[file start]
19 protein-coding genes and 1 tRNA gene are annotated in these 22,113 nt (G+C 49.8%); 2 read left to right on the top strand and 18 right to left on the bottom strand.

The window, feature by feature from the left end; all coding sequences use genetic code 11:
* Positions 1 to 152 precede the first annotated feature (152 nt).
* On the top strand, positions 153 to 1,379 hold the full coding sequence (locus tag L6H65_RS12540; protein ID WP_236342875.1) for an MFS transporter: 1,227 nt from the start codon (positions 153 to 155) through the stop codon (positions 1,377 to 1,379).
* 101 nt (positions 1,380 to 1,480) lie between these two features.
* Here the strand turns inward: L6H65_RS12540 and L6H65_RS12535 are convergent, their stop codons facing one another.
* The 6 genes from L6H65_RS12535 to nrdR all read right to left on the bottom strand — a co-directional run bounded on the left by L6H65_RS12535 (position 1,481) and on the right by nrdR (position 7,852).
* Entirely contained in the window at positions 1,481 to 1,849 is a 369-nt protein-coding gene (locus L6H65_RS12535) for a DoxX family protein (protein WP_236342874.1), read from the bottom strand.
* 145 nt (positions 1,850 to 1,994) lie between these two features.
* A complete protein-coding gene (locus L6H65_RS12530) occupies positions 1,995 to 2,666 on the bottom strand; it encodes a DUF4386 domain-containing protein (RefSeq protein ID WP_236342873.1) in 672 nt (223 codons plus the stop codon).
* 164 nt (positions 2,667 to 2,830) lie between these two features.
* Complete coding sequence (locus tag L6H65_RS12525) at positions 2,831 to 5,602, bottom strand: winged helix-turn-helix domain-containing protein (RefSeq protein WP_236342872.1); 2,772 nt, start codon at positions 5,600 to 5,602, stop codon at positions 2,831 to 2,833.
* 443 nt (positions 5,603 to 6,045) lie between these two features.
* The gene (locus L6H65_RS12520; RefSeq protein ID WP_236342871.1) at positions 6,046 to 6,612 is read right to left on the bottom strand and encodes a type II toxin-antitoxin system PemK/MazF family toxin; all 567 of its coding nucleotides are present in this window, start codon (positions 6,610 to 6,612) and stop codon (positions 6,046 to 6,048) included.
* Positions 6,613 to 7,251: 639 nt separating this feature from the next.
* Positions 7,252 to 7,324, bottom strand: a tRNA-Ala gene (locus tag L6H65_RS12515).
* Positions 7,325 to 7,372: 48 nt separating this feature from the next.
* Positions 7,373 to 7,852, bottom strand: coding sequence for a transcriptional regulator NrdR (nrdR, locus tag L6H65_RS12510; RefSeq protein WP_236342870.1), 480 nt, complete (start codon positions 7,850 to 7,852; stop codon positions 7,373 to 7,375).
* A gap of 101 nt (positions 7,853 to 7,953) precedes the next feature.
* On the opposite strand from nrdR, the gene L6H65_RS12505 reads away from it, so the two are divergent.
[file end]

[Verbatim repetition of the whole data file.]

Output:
19 protein-coding genes and 1 tRNA gene are annotated in these 22,113 nt (G+C 49.8%); 2 read left to right on the top strand and 18 right to left on the bottom strand.

The window, feature by feature from the left end; all coding sequences use genetic code 11:
* Positions 1 to 152 precede the first annotated feature (152 nt).
* On the top strand, positions 153 to 1,379 hold the full coding sequence (locus tag L6H65_RS12540; protein ID WP_236342875.1) for an MFS transporter: 1,227 nt from the start codon (positions 153 to 155) through the stop codon (positions 1,377 to 1,379).
* 101 nt (positions 1,380 to 1,480) lie between these two features.
* Here the strand turns inward: L6H65_RS12540 and L6H65_RS12535 are convergent, their stop codons facing one another.
* The 6 genes from L6H65_RS12535 to nrdR all read right to left on the bottom strand — a co-directional run bounded on the left by L6H65_RS12535 (position 1,481) and on the right by nrdR (position 7,852).
* Entirely contained in the window at positions 1,481 to 1,849 is a 369-nt protein-coding gene (locus L6H65_RS12535) for a DoxX family protein (protein WP_236342874.1), read from the bottom strand.
* 145 nt (positions 1,850 to 1,994) lie between these two features.
* A complete protein-coding gene (locus L6H65_RS12530) occupies positions 1,995 to 2,666 on the bottom strand; it encodes a DUF4386 domain-containing protein (RefSeq protein ID WP_236342873.1) in 672 nt (223 codons plus the stop codon).
* 164 nt (positions 2,667 to 2,830) lie between these two features.
* Complete coding sequence (locus tag L6H65_RS12525) at positions 2,831 to 5,602, bottom strand: winged helix-turn-helix domain-containing protein (RefSeq protein WP_236342872.1); 2,772 nt, start codon at positions 5,600 to 5,602, stop codon at positions 2,831 to 2,833.
* 443 nt (positions 5,603 to 6,045) lie between these two features.
* The gene (locus L6H65_RS12520; RefSeq protein ID WP_236342871.1) at positions 6,046 to 6,612 is read right to left on the bottom strand and encodes a type II toxin-antitoxin system PemK/MazF family toxin; all 567 of its coding nucleotides are present in this window, start codon (positions 6,610 to 6,612) and stop codon (positions 6,046 to 6,048) included.
* Positions 6,613 to 7,251: 639 nt separating this feature from the next.
* Positions 7,252 to 7,324, bottom strand: a tRNA-Ala gene (locus tag L6H65_RS12515).
* Positions 7,325 to 7,372: 48 nt separating this feature from the next.
* Positions 7,373 to 7,852, bottom strand: coding sequence for a transcriptional regulator NrdR (nrdR, locus tag L6H65_RS12510; RefSeq protein WP_236342870.1), 480 nt, complete (start codon positions 7,850 to 7,852; stop codon positions 7,373 to 7,375).
* A gap of 101 nt (positions 7,853 to 7,953) precedes the next feature.
* On the opposite strand from nrdR, the gene L6H65_RS12505 reads away from it, so the two are divergent.